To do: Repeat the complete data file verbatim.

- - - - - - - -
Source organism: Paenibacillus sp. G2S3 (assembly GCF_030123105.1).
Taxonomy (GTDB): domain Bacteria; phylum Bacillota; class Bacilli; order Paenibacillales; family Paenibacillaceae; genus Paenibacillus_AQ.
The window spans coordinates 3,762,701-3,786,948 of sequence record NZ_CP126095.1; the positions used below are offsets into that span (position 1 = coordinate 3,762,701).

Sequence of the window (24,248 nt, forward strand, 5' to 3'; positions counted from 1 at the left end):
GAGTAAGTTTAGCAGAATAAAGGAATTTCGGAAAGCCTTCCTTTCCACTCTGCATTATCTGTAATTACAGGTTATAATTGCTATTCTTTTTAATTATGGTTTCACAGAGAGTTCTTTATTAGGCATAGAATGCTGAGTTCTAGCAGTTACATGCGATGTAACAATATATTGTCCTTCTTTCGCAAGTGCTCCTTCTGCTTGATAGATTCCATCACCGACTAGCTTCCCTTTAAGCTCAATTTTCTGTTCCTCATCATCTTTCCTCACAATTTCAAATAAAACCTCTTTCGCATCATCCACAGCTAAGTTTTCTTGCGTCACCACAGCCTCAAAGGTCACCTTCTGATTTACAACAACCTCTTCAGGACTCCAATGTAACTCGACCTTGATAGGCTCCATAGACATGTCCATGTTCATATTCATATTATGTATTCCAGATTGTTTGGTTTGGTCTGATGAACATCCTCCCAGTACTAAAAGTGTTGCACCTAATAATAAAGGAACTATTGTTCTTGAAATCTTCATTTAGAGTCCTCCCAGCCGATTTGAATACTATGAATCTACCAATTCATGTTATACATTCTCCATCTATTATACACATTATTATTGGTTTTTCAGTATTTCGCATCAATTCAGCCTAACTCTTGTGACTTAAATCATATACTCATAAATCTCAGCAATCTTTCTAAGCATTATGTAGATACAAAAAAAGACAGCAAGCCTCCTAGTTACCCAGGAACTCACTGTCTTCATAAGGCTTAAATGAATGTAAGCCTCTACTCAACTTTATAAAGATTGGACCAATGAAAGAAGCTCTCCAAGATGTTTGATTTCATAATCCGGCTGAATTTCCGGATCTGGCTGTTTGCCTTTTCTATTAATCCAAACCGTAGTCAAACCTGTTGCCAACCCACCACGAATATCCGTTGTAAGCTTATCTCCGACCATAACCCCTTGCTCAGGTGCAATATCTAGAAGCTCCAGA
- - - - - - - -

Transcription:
Source organism: Paenibacillus sp. G2S3 (assembly GCF_030123105.1).
Taxonomy (GTDB): domain Bacteria; phylum Bacillota; class Bacilli; order Paenibacillales; family Paenibacillaceae; genus Paenibacillus_AQ.
The window spans coordinates 3,762,701-3,786,948 of sequence record NZ_CP126095.1; the positions used below are offsets into that span (position 1 = coordinate 3,762,701).

Sequence of the window (24,248 nt, forward strand, 5' to 3'; positions counted from 1 at the left end):
GAGTAAGTTTAGCAGAATAAAGGAATTTCGGAAAGCCTTCCTTTCCACTCTGCATTATCTGTAATTACAGGTTATAATTGCTATTCTTTTTAATTATGGTTTCACAGAGAGTTCTTTATTAGGCATAGAATGCTGAGTTCTAGCAGTTACATGCGATGTAACAATATATTGTCCTTCTTTCGCAAGTGCTCCTTCTGCTTGATAGATTCCATCACCGACTAGCTTCCCTTTAAGCTCAATTTTCTGTTCCTCATCATCTTTCCTCACAATTTCAAATAAAACCTCTTTCGCATCATCCACAGCTAAGTTTTCTTGCGTCACCACAGCCTCAAAGGTCACCTTCTGATTTACAACAACCTCTTCAGGACTCCAATGTAACTCGACCTTGATAGGCTCCATAGACATGTCCATGTTCATATTCATATTATGTATTCCAGATTGTTTGGTTTGGTCTGATGAACATCCTCCCAGTACTAAAAGTGTTGCACCTAATAATAAAGGAACTATTGTTCTTGAAATCTTCATTTAGAGTCCTCCCAGCCGATTTGAATACTATGAATCTACCAATTCATGTTATACATTCTCCATCTATTATACACATTATTATTGGTTTTTCAGTATTTCGCATCAATTCAGCCTAACTCTTGTGACTTAAATCATATACTCATAAATCTCAGCAATCTTTCTAAGCATTATGTAGATACAAAAAAAGACAGCAAGCCTCCTAGTTACCCAGGAACTCACTGTCTTCATAAGGCTTAAATGAATGTAAGCCTCTACTCAACTTTATAAAGATTGGACCAATGAAAGAAGCTCTCCAAGATGTTTGATTTCATAATCCGGCTGAATTTCCGGATCTGGCTGTTTGCCTTTTCTATTAATCCAAACCGTAGTCAAACCTGTTGCCAACCCACCACGAATATCCGTTGTAAGCTTATCTCCGACCATAACCCCTTGCTCAGGTGCAATATCTAGAAGCTCCAGA